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Evid Based Nurs 16:95 doi:10.1136/eb-2012-101052
  • Care of the older person
  • Cohort study

Older people who report loneliness have increased risk of mortality and functional decline

  1. Laurie Ann Theeke
  1. Morgantown Department, School of Nursing, West Virginia University, Morgantown, West Virginia, USA
  1. Correspondence to : Dr Laurie Ann Theeke
    School of Nursing, West Virginia University, Morgantown Department, PO Box 9620, HSC-South, Morgantown, WV 26506-9620, USA; ltheeke{at}hsc.wvu.edu

Commentary on:

Implications for practice and research

  • National screening recommendations are needed for loneliness.

  • Assessments for loneliness should be a component of primary care for older adults.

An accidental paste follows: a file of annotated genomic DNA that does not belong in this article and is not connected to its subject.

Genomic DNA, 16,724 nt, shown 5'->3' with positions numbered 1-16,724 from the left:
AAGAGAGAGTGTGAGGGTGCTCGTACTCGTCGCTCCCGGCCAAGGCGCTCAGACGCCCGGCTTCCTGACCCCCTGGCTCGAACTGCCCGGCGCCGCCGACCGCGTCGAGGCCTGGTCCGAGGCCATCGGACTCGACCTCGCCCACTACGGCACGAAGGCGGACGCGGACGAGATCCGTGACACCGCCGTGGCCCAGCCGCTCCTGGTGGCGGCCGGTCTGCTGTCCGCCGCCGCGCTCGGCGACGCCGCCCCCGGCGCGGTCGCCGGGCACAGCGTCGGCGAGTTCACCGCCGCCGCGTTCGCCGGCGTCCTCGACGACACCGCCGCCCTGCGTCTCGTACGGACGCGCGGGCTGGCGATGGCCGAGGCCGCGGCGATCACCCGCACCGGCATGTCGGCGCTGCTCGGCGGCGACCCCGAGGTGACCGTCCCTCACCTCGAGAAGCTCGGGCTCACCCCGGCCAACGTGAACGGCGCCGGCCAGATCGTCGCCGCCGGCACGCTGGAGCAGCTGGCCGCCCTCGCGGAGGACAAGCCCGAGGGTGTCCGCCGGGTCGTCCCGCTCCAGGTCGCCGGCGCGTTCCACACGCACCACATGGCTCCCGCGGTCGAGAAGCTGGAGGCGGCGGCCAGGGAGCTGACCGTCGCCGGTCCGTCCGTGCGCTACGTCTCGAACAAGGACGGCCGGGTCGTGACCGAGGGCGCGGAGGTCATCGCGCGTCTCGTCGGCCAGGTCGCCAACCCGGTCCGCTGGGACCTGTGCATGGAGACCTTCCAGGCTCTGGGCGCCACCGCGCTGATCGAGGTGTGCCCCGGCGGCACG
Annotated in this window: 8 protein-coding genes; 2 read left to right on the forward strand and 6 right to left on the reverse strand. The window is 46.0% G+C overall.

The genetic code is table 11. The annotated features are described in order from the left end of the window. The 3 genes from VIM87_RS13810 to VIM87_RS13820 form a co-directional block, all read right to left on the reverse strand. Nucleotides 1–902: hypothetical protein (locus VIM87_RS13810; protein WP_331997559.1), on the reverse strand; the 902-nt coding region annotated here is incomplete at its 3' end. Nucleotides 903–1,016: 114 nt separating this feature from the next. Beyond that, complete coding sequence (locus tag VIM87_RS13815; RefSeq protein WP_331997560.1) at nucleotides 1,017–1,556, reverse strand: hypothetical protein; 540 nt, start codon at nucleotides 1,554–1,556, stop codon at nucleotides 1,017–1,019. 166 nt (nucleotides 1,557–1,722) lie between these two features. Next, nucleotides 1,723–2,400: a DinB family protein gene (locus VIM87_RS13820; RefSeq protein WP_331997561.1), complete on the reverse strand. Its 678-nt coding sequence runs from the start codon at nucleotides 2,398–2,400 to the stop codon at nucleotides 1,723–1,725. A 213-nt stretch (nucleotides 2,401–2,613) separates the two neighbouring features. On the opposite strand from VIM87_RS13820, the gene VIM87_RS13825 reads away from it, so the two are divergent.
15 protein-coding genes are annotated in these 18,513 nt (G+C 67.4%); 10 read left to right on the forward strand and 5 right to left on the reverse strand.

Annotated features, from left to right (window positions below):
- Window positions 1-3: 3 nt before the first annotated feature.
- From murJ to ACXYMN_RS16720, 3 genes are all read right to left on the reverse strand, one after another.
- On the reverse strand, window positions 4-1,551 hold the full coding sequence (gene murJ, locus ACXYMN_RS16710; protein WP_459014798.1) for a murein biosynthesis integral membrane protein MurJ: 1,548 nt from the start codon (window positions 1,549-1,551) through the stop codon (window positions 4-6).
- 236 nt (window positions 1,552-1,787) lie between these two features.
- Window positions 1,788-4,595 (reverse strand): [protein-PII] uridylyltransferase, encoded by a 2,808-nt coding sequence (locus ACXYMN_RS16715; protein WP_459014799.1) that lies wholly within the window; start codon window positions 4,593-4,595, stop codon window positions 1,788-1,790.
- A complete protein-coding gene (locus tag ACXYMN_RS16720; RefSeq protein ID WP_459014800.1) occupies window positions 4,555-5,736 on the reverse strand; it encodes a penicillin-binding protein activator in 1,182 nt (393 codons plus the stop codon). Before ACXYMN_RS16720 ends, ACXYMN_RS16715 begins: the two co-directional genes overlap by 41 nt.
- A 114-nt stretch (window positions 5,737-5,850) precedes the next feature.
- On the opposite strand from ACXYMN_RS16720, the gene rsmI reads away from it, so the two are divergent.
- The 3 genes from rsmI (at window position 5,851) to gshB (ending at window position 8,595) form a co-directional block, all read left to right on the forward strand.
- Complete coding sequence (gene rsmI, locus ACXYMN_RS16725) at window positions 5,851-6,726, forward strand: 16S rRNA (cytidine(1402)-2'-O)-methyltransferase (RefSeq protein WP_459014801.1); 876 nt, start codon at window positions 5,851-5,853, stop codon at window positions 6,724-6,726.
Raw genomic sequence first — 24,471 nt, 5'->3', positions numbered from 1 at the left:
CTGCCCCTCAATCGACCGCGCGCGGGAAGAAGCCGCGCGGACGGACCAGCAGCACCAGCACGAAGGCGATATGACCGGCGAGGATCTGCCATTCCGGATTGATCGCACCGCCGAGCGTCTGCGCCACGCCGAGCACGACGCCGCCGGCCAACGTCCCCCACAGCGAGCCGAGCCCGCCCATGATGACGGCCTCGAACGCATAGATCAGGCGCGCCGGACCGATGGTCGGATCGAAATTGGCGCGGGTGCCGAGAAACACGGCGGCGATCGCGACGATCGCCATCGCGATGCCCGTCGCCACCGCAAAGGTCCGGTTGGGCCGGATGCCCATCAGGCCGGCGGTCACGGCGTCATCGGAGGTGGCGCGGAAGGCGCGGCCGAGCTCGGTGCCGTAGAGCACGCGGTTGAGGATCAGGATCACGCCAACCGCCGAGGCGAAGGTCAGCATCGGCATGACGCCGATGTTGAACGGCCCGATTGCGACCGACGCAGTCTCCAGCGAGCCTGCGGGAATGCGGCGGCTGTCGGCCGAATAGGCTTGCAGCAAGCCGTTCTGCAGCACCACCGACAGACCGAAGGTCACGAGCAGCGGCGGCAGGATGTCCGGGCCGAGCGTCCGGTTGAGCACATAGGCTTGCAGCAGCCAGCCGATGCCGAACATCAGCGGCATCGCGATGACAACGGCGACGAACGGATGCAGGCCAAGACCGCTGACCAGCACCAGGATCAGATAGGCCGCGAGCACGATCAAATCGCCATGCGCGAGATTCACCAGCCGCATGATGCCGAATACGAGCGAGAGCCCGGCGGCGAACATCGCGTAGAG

• Interventions focused on the poorly adapted cognitive processes associated with loneliness warrant further study.

Context

Prevalence rates of loneliness have been reported to be as high as 17% in samples of older adults in the USA.1 Historically, scientists viewed loneliness as a social phenomenon. Recently, loneliness has been reconceptualised as a biopsychosocial stressor that contributes …

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